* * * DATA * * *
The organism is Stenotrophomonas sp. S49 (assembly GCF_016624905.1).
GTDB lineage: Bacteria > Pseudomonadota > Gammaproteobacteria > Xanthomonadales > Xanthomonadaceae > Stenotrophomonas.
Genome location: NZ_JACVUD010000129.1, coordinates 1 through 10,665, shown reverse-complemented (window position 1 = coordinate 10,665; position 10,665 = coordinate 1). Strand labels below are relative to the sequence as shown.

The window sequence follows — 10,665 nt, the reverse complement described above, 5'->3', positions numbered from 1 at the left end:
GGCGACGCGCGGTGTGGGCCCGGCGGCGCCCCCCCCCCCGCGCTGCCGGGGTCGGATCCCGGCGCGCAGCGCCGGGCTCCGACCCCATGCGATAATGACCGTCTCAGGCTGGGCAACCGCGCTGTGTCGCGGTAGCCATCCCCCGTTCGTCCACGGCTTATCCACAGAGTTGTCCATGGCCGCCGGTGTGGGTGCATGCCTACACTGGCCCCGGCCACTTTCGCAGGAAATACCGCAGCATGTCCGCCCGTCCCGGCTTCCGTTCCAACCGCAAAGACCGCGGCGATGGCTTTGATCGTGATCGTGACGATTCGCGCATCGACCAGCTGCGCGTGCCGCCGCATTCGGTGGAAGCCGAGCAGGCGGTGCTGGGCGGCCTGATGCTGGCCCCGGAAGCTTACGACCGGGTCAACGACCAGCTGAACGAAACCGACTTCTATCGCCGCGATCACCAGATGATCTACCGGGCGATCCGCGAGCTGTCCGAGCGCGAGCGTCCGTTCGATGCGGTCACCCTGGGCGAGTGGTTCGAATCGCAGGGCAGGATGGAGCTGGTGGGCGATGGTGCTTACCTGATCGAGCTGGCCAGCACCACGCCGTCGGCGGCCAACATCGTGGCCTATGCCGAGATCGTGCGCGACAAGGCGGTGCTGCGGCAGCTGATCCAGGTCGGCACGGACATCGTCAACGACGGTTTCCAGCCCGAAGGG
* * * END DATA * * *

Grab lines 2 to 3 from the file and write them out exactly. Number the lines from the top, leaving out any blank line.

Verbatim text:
GTDB lineage: Bacteria > Pseudomonadota > Gammaproteobacteria > Xanthomonadales > Xanthomonadaceae > Stenotrophomonas.
Genome location: NZ_JACVUD010000129.1, coordinates 1 through 10,665, shown reverse-complemented (window position 1 = coordinate 10,665; position 10,665 = coordinate 1). Strand labels below are relative to the sequence as shown.